Blink reflex role in algorithmic genetic testing of inherited polyneuropathies

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2 Citations (Scopus)

Abstract

Introduction: In severely affected inherited polyneuropathy patients, primary demyelination can be difficult to determine by routine extremity limb nerve conduction studies (NCS). Blink reflexes may help classify severe polyneuropathies as either axonal or demyelinating. However, blink reflex studies have not been studied systematically in any genetically confirmed cohort. Methods: Patients with a genetic diagnosis who had undergone blink reflex testing and extremity NCS were identified retrospectively. Blink reflex R1 latency, extremity NCS, and severity were compared. Results: We identified 26 demyelinating and 23 axonal, genetically confirmed cases, including 20 with PMP22 duplications. In 12 (25%), the ulnar CMAP amplitude was ≤0.5 mV making electrophysiological classification difficult. However, the R1-latency cutoff of >13 ms (demyelinating) robustly classified all patients regardless of severity. Conclusions: We show that blink reflex studies are reliable for identification of inherited demyelinating polyneuropathy regardless of severity and can facilitate algorithmic decisions in genetic testing. Muscle Nerve, 2016

Original languageEnglish (US)
JournalMuscle and Nerve
DOIs
StateAccepted/In press - 2016

Fingerprint

Blinking
Polyneuropathies
Genetic Testing
Neural Conduction
Extremities
Demyelinating Diseases
Muscles

Keywords

  • Blink reflex
  • Charcot-Marie-Tooth disease
  • Demyelinating polyneuropathy
  • Genetic testing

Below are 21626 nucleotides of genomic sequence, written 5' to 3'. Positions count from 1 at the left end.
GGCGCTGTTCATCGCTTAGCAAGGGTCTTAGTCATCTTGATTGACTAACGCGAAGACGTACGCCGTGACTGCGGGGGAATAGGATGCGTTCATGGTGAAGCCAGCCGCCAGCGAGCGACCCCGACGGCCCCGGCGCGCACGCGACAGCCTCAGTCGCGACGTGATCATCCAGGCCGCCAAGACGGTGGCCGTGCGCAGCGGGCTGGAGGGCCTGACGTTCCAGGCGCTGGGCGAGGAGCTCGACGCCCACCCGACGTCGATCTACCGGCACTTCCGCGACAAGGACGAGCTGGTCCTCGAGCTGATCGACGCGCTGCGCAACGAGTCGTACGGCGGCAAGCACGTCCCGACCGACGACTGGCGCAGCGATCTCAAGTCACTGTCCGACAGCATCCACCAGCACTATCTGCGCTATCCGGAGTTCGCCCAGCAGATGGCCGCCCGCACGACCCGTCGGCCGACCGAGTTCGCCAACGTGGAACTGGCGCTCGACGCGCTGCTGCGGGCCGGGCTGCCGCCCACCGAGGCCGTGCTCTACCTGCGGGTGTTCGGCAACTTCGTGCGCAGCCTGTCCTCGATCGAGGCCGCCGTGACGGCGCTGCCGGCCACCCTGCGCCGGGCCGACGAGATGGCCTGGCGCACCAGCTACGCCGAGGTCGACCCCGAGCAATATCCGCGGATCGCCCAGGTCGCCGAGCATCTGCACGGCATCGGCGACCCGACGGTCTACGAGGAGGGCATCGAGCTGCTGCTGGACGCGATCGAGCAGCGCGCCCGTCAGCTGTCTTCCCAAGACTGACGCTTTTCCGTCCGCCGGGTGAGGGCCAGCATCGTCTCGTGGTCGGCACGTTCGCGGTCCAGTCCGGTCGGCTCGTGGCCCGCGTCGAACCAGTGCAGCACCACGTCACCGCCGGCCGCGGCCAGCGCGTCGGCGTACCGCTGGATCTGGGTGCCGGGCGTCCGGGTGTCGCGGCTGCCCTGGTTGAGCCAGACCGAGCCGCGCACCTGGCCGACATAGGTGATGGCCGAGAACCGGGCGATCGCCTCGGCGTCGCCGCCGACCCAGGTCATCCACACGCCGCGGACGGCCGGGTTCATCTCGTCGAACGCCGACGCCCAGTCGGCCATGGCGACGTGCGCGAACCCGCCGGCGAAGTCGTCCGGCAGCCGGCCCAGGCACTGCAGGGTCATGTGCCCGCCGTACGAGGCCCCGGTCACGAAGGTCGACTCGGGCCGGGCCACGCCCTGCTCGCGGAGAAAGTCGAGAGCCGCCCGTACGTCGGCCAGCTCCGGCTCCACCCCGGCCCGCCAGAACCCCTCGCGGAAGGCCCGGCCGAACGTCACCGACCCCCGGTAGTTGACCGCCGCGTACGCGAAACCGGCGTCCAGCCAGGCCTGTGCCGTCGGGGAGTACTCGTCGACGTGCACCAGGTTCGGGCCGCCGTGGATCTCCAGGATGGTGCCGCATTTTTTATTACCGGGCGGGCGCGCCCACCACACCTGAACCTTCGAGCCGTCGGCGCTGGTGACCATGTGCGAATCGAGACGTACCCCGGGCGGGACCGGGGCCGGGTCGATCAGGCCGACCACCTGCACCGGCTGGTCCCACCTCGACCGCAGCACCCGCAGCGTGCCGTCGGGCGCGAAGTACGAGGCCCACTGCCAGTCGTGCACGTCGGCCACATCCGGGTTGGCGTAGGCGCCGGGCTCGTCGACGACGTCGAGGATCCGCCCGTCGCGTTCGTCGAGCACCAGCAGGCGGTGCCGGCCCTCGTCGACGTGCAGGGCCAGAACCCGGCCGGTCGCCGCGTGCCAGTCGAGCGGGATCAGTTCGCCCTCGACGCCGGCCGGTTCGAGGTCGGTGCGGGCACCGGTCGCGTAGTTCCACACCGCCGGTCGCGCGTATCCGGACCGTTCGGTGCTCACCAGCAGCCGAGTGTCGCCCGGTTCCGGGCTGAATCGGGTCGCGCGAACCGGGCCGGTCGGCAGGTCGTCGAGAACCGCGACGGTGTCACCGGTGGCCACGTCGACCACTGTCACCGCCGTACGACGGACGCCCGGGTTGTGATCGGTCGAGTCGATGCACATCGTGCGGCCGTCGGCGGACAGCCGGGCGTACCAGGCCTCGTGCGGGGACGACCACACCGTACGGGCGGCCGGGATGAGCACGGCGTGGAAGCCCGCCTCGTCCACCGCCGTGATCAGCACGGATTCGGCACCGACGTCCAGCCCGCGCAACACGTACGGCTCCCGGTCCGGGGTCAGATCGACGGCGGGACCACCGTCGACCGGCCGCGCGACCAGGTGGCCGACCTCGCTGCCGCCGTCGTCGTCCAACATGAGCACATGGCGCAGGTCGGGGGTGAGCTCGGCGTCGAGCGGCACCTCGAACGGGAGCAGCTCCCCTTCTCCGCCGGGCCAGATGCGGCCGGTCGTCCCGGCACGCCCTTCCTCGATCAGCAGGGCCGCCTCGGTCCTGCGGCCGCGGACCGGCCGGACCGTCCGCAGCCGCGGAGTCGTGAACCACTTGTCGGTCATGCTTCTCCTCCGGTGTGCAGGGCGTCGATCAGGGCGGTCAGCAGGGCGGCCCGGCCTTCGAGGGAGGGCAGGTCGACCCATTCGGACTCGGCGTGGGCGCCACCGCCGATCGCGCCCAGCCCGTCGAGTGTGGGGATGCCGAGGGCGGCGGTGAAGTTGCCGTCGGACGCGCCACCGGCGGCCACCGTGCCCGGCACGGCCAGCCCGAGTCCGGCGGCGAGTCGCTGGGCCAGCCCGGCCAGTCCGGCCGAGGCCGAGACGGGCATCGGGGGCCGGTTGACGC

• Inherited polyneuropathy
  • PMP22

ASJC Scopus subject areas

  • Physiology
  • Clinical Neurology
  • Cellular and Molecular Neuroscience
  • Physiology (medical)

Cite this

@article{3bafe507213a4ee39427940036da4dac,
title = "Blink reflex role in algorithmic genetic testing of inherited polyneuropathies",
abstract = "Introduction: In severely affected inherited polyneuropathy patients, primary demyelination can be difficult to determine by routine extremity limb nerve conduction studies (NCS). Blink reflexes may help classify severe polyneuropathies as either axonal or demyelinating. However, blink reflex studies have not been studied systematically in any genetically confirmed cohort. Methods: Patients with a genetic diagnosis who had undergone blink reflex testing and extremity NCS were identified retrospectively. Blink reflex R1 latency, extremity NCS, and severity were compared. Results: We identified 26 demyelinating and 23 axonal, genetically confirmed cases, including 20 with PMP22 duplications. In 12 (25{\%}), the ulnar CMAP amplitude was ≤0.5 mV making electrophysiological classification difficult. However, the R1-latency cutoff of >13 ms (demyelinating) robustly classified all patients regardless of severity. Conclusions: We show that blink reflex studies are reliable for identification of inherited demyelinating polyneuropathy regardless of severity and can facilitate algorithmic decisions in genetic testing. Muscle Nerve, 2016",